Also, if you don't like the look of your work after upload, you might try shrinking to 512x512 (perhaps changing the scaling algorithm or parameters if you graphics program allows) and/or applying unsharp mask or edge enhancement to the image to sharpen it up. By keeping your original work at higher resolution, you maintain the ability to try these various techniques and stay ready for future improvements to SL itself.

This is quite an old post but it's relevant to a question I had myself. I found some textures I had uploaded a long time ago at 1024. I have, for a long time shrunk clothing textures to 512, so I was wondering if I should find the originals I have and resize them and reupload them. But after reading this, I am thinking I might just let this go. However, I will add this... I saw someone in a gown I made a long time ago in a very crowded club, and I knew that particular texture was 1024, and noted it was not appearing to rez with all the lag. I could see the issue with my gown and assumed it might be the size of that particular texture (1024). I've shied away form larger files for a long, long time, but I never forgot that avatar not rezing. After reading this comment, I might let these go for now, but I'm leery of uploading clothing textures to 1024. It seems to me that many people do not upgrade their systems often and I'd hate my textures to burden their experience.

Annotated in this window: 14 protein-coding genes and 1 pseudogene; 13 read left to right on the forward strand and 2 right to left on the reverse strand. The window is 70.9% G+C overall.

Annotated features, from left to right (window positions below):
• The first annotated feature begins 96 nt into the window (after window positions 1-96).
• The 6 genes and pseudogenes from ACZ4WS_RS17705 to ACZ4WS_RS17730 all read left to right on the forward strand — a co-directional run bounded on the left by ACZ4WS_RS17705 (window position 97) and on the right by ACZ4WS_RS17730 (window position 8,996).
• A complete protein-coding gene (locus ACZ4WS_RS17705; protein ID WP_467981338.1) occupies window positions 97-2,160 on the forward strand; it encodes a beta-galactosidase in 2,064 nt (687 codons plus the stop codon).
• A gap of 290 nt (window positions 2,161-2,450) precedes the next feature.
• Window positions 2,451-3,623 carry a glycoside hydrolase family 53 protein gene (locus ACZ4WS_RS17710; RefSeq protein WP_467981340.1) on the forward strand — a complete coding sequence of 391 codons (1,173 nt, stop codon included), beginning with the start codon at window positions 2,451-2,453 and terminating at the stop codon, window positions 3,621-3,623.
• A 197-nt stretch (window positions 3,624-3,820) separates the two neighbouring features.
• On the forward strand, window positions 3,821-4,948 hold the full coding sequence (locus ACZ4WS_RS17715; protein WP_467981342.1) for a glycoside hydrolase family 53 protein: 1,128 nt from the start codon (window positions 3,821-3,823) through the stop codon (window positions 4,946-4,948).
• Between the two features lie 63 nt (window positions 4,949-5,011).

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Textures at 1024 x 1024 do rez slowly.  They use 4 times as much memory on your GPU as well.  Everyone who sees the textures in world has had to download them to their own computer, which means that everyone has suffered from the lag.  As a general rule, the only time you should need that much resolution is if you have a texture with an incredible amount of detail (a sign with loads of text maybe) that you expect people to stop and stare at for a long time.  IMO, forcing people to download a huge texture that will be in the background or only seen for a few seconds just isn't a good use of resources, and it's not kind.

 

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Rolig Loon wrote:

Textures at 1024 x 1024
do
rez slowly.  They use 4 times as much memory on your GPU as well.  Everyone who sees the textures in world has had to download them to their own computer, which means that everyone has suffered from the lag.  As a general rule, the only time you should need that much resolution is if you have a texture with an incredible amount of detail (a sign with loads of text maybe) that you expect people to stop and stare at for a long time.  IMO, forcing people to download a huge texture that will be in the background or only seen for a few seconds just isn't a good use of resources, and it's not kind.

 

I agree and this was something I made a few years ago that I saw that women wearing. It was part of that early learning process.